SAMUEL JESSE GRAY

 

Born: 1895, Stoke, Ipswich.

Died: 2nd June 1917; age 22 & 5 months; Died of Wounds – gunshot wound to left thigh penetrating.

Residence: c/o Mr F. Eider, East Gresford, New South Wales, Australia.

Occupation: a Dairy Farmer.

Samuel was 18 years old on arrival in Australia.

Enlistment Details: Location: West Maitland; Date: 27th January 1916; Age: 21 & 1 month; Religion: CofE. next of Kin: mother – Mrs A. Gray, 717, Woodbridge Road, St. John’s, Ipswich. Signed up for duration of the war + 4 months. Height: 5ft 4 ins, fresh complexion, hazel eyes & fair hair.

 

Embarked – 2nd May 1916 – Sydney – HMAT ‘Hororata’ A20.

Disembarked – 23rd June 1916 – Plymouth – HMAT ‘Aragon.’

 

Service:

Marched out to school of Physical Training & Bayonet Fighting at Aldershot – 2nd October 1916.

In from school 27th October 1916.

Promoted Sergeant – 11th November 1916.

Proceeded overseas – France – 21st November 1916 from Southampton.

 

Wounded in action – in the field – 1st June 1917 – penetrating gun shot wound to the left thigh.

Transferred to No. 2 Australian Casualty Clearing Station – 1st June 1917 – died 2nd June 1917.

 

Offences:

1. When on active service conduct to the prejudice of Good Order & military Discipline. In that he In The Field on the 15th February 1917, wrote a letter in which he disclosed his position, and gave certain Military Information, prejudice of good order & military discipline.

2. In that he caused a letter to be posted in the French Civil Post, contrary to censorship regulations. Sentence to forfeit 60 days pay. Confirmed by G.O.C. 11th Infantry Brigade, 16th March 1917.

Time in confinement awaiting trail 5 days.

Sentence to forfeit 60 days pay.

 

Rank: Sergeant; Service Number: 1137

Regiment: Australian Imperial Force, Australian Infantry, 34th Battalion.

Formerly 6th Cyclist Battalion, Suffolk Regiment – served 304 days until left England for Australia.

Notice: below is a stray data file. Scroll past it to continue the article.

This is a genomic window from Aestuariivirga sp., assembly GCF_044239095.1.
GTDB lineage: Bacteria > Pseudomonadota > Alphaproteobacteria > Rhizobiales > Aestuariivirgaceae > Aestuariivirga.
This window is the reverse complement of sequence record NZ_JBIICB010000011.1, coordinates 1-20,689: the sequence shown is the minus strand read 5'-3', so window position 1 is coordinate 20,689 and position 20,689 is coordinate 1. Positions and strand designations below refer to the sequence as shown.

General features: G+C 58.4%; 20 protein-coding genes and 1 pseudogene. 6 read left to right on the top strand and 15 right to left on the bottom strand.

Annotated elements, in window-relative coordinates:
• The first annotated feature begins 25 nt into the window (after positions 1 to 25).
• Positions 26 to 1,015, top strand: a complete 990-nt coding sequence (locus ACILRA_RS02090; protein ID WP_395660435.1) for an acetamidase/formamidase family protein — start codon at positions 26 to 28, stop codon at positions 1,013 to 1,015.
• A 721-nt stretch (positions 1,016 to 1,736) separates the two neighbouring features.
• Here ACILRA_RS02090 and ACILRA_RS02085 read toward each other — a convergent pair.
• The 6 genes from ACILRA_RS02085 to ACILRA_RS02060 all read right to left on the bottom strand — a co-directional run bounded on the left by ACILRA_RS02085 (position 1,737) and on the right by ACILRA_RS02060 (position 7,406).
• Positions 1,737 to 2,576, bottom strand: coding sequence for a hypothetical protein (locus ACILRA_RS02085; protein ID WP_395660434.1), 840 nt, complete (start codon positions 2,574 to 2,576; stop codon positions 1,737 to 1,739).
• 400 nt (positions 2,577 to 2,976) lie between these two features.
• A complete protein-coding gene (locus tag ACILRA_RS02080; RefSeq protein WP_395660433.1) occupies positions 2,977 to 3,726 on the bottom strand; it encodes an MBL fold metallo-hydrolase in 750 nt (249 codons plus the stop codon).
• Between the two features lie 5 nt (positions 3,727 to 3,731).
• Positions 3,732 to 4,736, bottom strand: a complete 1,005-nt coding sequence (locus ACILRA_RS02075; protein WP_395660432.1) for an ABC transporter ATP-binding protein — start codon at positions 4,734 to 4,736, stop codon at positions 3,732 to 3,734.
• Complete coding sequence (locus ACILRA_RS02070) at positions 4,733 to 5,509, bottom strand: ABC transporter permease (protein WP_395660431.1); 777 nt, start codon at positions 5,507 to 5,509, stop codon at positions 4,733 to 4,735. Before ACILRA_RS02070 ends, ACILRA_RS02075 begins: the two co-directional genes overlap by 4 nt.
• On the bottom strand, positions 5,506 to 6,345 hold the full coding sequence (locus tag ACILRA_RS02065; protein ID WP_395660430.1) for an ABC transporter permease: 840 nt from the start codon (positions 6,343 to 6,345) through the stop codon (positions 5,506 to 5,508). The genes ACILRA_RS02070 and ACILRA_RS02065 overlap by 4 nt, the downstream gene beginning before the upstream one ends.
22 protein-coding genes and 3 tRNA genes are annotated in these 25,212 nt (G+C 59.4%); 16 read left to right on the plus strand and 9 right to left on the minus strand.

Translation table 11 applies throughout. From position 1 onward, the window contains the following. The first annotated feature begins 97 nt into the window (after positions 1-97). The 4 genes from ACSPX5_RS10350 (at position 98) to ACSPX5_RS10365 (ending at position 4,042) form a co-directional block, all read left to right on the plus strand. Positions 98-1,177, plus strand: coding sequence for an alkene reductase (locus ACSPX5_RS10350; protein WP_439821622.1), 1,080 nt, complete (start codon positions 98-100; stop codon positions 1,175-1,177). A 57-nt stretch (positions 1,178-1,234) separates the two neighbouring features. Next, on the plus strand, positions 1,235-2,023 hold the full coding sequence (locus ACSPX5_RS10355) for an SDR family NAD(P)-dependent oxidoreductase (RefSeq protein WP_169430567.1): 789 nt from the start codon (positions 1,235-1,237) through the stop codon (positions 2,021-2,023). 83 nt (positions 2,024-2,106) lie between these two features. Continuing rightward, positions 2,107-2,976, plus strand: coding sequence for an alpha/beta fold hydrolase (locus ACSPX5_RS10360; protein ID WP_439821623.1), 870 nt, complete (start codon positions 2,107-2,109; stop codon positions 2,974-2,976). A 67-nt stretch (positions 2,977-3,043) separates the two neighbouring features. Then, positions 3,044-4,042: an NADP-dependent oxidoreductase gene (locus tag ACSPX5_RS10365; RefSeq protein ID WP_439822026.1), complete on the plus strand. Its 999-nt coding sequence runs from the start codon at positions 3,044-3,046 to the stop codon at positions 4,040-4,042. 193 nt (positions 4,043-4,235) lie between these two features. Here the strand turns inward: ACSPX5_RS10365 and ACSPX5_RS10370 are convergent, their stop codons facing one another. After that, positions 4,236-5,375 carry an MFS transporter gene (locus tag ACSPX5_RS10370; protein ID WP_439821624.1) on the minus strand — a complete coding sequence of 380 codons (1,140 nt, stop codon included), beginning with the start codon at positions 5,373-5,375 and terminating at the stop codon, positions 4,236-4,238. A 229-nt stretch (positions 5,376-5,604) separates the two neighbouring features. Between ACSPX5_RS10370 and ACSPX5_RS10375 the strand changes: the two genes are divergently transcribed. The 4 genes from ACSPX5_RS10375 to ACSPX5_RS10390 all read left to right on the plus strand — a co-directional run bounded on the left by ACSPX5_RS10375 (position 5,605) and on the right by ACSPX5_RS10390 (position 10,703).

Medals Awarded: Victory & British War.

 

Grave Reference:

I.N.3.

Trois Arbres Cemetery,

Steenwerck,

France.

 

Relatives Notified & Address: Son of Anna Maria Gray, of ‘Sunnyside’, Great Bealings, Suffolk.

 

CENSUS

 

1901   32, Great Whip Street, Ipswich.

 

Samuel was 6 years old and living with his widowd mother & siblings.

Anna Maria Gray (nee Read), 41, born Cratfield, Suffolk.

Frederick Augustus Gray, 15, a Printer’s Compositor, born Ipswch.

Evelyn Marion Gray, 12, born Ipswich.

Arthur Reginald Gray, 10, born Ipswich – died 1906, Ipswich.

Ernest Charles Gray, 8, born Ipswich.

 

1911   717, Woodbridge Road, Ipswich.

 

Samuel was 16 years old, a Smith’s Mate – Motor & Carriage Works. He was living with his mother & sister.

Anna Maria, 51, a General Shop Keeper – own account.

Constance Gray, 28, a Shop Assistant.

1 visitor.

 

Samuel’s father was George Gray, born 1856, Chelsea, London – died 1894, Ipswich. A Tailor.

 

Samuel was educated at the Ipswich Council School.

 

In November 1908, Samuel’s 22 year old brother Frederick Augustus Gray, rescued some school children in danager from flood water.

Evening Star – 10th January 1908 – A DESERVING CASE. An appeal is made on behalf of Frederick Gray, of 32, Great Whip Street, who is lying seriously ill, suffering from shock to the system, which was brought about in the following manor:- On November 29th an expectionally high tide flooded the meadows and gardens near Ranelagh Road Schools, and some children who were watching the water come through a hole in the wall, found themselves surrounded, and were in some danager. Frederick, who is blind of one eye, and gets his living by puching a greengrocer’s barrow, was near by at the time, and seeing their predicament, he at once waded through the water and rescued them. He had made several journeys, and was returning with the last little girl, when the force of the water knocked him down, and the shock was so severe, that although he was able to get home without assistance, he has not been able to do any work since.

His mother, with whom he resides, is a widow, and since November 29th no money has come into the house except what she has been able to earn by charring, as, unfortunately, her son suffers from an affiction which has prevented him from joining a club. The schoolmistress at Ranelagh Road was a witness of Frederick’s efforts, and herself helped to rescue some of the children.

Any help for this most deserving case will be thankfully received by A. Poniton, of 11, Salisbury Road, or W.E. Ellis, of the Booking Office, Railway Station.

 

By the 18th January 1908, the Evening Star reported that their appeal to help Frederick, of 32, Great Whip Street, had already resulted in the raising of £4.

 

IMMIGRATION

On the 10th March 1913, 18 year old, Samuel, a Labourer, arrived at the Port of Brisbane, Australia. He had travelled from the Port of London, 3rd Class on the S.S. ‘Themistocles’ of the Aberdeen Line.

 

Samuel is also remembered on the war memorial at St. John the Baptist Church, Ipswich 

 

Australian Infantry, 34th Battalion:

https://www.awm.gov.au/unit/U51474/

http://harrowercollection.com/34thbnshorthistory.html

         

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